A Cycling & bikes forum. CycleBanter.com

Go Back   Home » CycleBanter.com forum » rec.bicycles » Rides
Site Map Home Register Authors List Search Today's Posts Mark Forums Read Web Partners

My trip to Le Tour de France 2003



 
 
Thread Tools Display Modes
  #1  
Old July 29th 03, 08:50 PM
amh
external usenet poster
 
Posts: n/a
Default My trip to Le Tour de France 2003

My trip to the Tour de France, 2003.

For all you folks who didn't get to go see it in person. Please live
vicariously through my report. Note that my gf and I didn't do any
cycling so this is a report about other people cycling.

enjoy, (I hope)
Andy

I really have to start by saying if you can make the trip to France to
see the tour live DO IT!

My gf and I started in Paris on July 4th, 2003. Since she works for a
magazine publisher we were able to snag 2 press passes for the stages
we would be around for. She rocks!

Team presentation in Paris 7-4-03. The day we arrived in Paris we had
to run around for the press passes and were able to make it back to
the Hotel d’Ville in time for the team presentation. Each team
rolled out onto the stage and the riders were introduced one by one,
along with the director sportif. The presenter listed each
rider’s accomplishments in various tours and races. After a bit
I worked up the courage to join the other photographers in the mad
scramble to take pictures as the teams rolled in and got a few cool
team shots. The Devil made an appearance in the audience, stealing
some attention from whichever team was being presented. There were a
few musical breaks with the large video screen showing the teams
riding through Paris. At long last we got up to the US postal team. It
must have been around 9:30 by things ended but to us it felt more like
the early am hours.

Proglogue 7-5-03: 12 hours of sleep will cure jet lag! I was awake
around noon and we headed out to the History of the Tour exhibit at
the Hotel d’ville. This excellent exhibit displayed photos of
some of the famous tour stories from 1903 to the present. There was a
very interesting display of a 1950’s tour bike next to a 2003
tour bike along with clothing and other accessories. After seeing the
exhibit we went to the Eiffel Tower to check out the start village.
There were a few riders at the sponsor booths but there really
wasn’t much to see. The big riders probably arrived well after
we were on the course. We then found a spot about 1k from the finish
and I snapped a few photos. Next we headed to the finish area and got
a good spot a bit beyond the finish line where the riders were giving
post race interviews. I was in awe of the bikes and the riders just
milling about amongst the reporters. I wanted to be on the course for
the last riders and got a spot again 1k from the finish. We were right
at the spot where David Miller had to fiddle with his chain. But I had
my camera on zoom and didn’t get a shot, damn! Virenque went
past to thunderous cheers as did Ulrich. Armstrong, in yellow, also
got strong cheers. The jersey ceremony was a zoo so I didn’t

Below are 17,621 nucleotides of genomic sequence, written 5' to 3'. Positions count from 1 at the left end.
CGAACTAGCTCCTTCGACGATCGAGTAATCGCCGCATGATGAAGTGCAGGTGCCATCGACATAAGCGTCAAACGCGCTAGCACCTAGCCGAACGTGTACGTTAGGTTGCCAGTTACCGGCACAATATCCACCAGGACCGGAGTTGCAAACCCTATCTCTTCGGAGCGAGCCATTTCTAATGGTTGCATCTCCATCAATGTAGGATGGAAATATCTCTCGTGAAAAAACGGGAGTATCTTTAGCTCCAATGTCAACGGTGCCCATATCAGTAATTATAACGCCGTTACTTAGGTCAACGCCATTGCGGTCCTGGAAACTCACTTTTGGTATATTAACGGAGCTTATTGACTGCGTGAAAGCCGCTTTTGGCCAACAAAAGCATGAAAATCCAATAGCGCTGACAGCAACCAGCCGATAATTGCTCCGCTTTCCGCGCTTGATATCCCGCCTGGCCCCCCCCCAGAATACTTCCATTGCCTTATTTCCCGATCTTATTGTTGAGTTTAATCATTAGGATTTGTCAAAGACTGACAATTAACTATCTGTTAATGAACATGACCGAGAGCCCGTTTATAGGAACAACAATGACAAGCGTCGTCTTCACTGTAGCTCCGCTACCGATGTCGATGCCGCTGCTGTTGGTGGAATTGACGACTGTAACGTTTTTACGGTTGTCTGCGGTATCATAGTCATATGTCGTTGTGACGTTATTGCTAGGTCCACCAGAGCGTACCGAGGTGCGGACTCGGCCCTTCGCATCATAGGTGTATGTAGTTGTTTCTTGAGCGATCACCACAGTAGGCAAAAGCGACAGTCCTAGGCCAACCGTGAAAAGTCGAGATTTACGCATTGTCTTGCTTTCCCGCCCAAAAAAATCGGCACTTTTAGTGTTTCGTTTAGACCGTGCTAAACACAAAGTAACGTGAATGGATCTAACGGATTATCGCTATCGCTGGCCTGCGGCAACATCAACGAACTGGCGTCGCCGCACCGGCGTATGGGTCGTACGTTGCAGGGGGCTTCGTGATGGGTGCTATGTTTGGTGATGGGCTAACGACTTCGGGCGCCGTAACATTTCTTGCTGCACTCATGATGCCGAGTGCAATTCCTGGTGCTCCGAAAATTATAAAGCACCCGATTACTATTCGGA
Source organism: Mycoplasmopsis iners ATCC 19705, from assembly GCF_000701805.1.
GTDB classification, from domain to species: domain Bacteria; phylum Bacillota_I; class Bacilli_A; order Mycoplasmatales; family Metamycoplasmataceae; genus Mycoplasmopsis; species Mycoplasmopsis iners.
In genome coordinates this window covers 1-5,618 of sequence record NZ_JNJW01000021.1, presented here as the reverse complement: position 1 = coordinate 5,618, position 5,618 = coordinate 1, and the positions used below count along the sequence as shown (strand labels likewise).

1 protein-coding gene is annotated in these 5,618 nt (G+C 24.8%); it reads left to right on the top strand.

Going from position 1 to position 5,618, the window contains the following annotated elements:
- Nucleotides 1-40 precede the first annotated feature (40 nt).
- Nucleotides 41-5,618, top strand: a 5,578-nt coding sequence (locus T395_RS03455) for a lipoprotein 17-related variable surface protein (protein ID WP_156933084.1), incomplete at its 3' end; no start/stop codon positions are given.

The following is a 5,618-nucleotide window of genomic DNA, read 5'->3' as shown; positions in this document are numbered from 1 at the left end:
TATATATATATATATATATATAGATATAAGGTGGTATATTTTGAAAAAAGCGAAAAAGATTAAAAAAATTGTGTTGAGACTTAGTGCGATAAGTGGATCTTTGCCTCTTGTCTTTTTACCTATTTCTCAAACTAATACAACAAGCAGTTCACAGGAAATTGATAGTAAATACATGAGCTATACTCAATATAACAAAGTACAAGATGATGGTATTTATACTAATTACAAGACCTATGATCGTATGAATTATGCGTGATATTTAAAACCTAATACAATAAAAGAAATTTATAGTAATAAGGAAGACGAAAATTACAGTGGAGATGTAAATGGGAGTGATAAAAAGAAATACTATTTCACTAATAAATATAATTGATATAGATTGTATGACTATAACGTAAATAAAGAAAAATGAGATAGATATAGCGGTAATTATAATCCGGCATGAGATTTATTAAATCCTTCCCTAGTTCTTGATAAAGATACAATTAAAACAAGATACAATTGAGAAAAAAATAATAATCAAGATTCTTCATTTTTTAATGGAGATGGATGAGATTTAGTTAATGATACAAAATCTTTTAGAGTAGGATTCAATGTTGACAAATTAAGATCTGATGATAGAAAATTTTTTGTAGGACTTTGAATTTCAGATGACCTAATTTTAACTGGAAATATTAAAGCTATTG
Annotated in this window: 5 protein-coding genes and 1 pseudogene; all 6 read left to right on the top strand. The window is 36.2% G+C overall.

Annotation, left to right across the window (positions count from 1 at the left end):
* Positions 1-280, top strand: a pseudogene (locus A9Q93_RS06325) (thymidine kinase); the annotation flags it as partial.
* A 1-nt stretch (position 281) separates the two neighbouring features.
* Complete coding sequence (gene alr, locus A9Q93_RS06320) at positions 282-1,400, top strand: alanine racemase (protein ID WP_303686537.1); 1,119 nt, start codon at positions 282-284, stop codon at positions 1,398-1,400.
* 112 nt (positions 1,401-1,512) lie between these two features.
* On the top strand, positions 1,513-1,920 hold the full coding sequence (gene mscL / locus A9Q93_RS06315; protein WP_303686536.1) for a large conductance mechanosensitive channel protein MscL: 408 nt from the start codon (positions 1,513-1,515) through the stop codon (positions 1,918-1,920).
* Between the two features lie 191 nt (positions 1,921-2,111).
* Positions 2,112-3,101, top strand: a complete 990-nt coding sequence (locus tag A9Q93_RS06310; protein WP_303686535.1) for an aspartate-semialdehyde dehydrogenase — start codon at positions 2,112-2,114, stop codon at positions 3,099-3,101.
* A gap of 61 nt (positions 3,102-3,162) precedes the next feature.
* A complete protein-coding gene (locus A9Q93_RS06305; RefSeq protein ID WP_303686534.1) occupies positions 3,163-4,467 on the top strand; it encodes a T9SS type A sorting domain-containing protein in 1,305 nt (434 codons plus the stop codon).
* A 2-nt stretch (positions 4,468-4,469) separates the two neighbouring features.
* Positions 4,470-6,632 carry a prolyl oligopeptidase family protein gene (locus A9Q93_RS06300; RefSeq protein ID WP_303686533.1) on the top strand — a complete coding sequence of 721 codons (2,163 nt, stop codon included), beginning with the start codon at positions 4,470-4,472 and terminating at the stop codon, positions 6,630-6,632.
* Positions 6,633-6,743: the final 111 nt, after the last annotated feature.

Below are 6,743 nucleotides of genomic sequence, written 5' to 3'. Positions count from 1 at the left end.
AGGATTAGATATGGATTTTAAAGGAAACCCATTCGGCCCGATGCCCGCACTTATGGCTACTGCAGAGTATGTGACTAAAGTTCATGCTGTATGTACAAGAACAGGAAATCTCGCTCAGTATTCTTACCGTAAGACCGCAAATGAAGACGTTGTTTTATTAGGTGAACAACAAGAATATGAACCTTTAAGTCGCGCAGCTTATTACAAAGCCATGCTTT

anywhere near the podium for a shot of McGee in yellow.

Stage 1 7-6-03: We went to the Place de le Republic to watch the
parade ride through the streets of Paris. The publicity caravan was
through before we got there but we did see the group of youth riders
that went through before the tour. A bunch of tour vehicles came
through and then the peloton. McGee in yellow was at the head and it
was over about 30 seconds after the riders arrived. The team busses
followed and that was it. Since I had never been to France before we
spent the rest of the day touring Paris.

Stage 3 7-8-03: After visiting with friends outside Troyes we sped up
to St. Dizier just in time to catch the tour arriving at the finish.
By the time I got to the finish riders were already filtering through
to the team busses. I did manage to get a Kelme water bottle from a
rider as a souvenir and a few up close photos. The riders
weren’t all that interested in making nice with the public,
sweaty and tired as they were. My gf had made it to the finish area
just before the riders did and was too confused to do much more than
watch the jersey ceremony. We went to the press room and got the
results pages as well as the “film de etape” a narrative
of the day’s events. The tv’s were showing the post stage
interviews as reporters were typing furiously on their computers.
There was a quiet buzz about the room, even the sound of some guy
plucking on a typewriter! I didn’t see Phil Ligget but I did
spot the photographer with the giant bicycle mustache, so big it has
clips to hold it in place. We also picked up the media decal for our
rental car. Before we left we toured an exhibit at the local history
museum documenting some local cycling history. Turns out the St.
Dizier area had the first bicycle ice cream vendors, the company that
became Miko, a tour sponsor in the days of Merckx. An early pioneer in
steel frames, pedals and chains also did his bicycle tinkering near
by. And finally a local daredevil set a few speed records while being
paced behind a motor car. He went some 60 mph riding a bike with a 75
tooth chain ring.

Stage 4 the Team Time Trial 7-9-03. While driving back from St. Dizier
we drove the last 10 miles of the TTT route. There were at least 20
villages of mobile homes strung out along the side of the road. We
drove to the route and parked the car in a good spot a little past the
half way point. There were only a smattering of spectators around us
but down the road was a mobile home village. While walking around we
saw that we had parked about a quarter mile from the famed tour Devil.
I snapped a photo of him and my gf. US postal went by on their test
run as did Team Telekom (I think). We had a few hours to kill before
the publicity caravan arrived and met a couple from around Metz and
chatted with them for a while. Claude was an expert in getting the
publicity caravan to throw stuff at us. It is amazing what adults will
scramble on the ground for. But I did get a credit lyoneese yellow
bag! At long last the teams started to come by. We had the start list
so we knew who were coming when. I marked off which teams I wanted to
photograph and which teams I wanted to video. We could see the group
of spectators ahead of us cheering just before the motorbike came
through followed by the team. The disk wheels whooshed by with most of
the riders on their aerobars. Without the crowds I had an unobstructed